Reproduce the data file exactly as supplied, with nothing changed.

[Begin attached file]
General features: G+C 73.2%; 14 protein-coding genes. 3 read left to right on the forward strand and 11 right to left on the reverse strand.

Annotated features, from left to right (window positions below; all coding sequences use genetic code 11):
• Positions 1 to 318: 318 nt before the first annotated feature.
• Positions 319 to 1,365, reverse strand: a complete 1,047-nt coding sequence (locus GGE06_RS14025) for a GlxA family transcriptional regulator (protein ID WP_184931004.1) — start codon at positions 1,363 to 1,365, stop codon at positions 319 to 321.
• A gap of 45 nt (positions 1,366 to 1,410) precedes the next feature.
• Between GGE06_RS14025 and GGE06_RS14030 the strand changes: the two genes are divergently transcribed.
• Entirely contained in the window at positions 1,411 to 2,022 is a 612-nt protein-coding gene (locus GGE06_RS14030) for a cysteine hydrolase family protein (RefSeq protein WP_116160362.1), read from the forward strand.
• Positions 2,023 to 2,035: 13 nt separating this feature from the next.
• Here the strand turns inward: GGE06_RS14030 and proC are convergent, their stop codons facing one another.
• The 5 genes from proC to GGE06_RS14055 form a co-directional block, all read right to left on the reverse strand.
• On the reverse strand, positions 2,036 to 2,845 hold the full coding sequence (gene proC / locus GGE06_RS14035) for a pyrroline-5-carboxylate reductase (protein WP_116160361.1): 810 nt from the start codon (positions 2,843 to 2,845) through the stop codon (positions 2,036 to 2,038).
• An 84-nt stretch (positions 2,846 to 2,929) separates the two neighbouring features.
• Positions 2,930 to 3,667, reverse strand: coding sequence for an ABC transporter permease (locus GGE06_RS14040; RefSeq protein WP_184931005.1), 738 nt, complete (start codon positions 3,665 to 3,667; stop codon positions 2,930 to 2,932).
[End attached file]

General features: G+C 73.2%; 14 protein-coding genes. 3 read left to right on the forward strand and 11 right to left on the reverse strand.

Annotated features, from left to right (window positions below; all coding sequences use genetic code 11):
• Positions 1 to 318: 318 nt before the first annotated feature.
• Positions 319 to 1,365, reverse strand: a complete 1,047-nt coding sequence (locus GGE06_RS14025) for a GlxA family transcriptional regulator (protein ID WP_184931004.1) — start codon at positions 1,363 to 1,365, stop codon at positions 319 to 321.
• A gap of 45 nt (positions 1,366 to 1,410) precedes the next feature.
• Between GGE06_RS14025 and GGE06_RS14030 the strand changes: the two genes are divergently transcribed.
• Entirely contained in the window at positions 1,411 to 2,022 is a 612-nt protein-coding gene (locus GGE06_RS14030) for a cysteine hydrolase family protein (RefSeq protein WP_116160362.1), read from the forward strand.
• Positions 2,023 to 2,035: 13 nt separating this feature from the next.
• Here the strand turns inward: GGE06_RS14030 and proC are convergent, their stop codons facing one another.
• The 5 genes from proC to GGE06_RS14055 form a co-directional block, all read right to left on the reverse strand.
• On the reverse strand, positions 2,036 to 2,845 hold the full coding sequence (gene proC / locus GGE06_RS14035) for a pyrroline-5-carboxylate reductase (protein WP_116160361.1): 810 nt from the start codon (positions 2,843 to 2,845) through the stop codon (positions 2,036 to 2,038).
• An 84-nt stretch (positions 2,846 to 2,929) separates the two neighbouring features.
• Positions 2,930 to 3,667, reverse strand: coding sequence for an ABC transporter permease (locus GGE06_RS14040; RefSeq protein WP_184931005.1), 738 nt, complete (start codon positions 3,665 to 3,667; stop codon positions 2,930 to 2,932).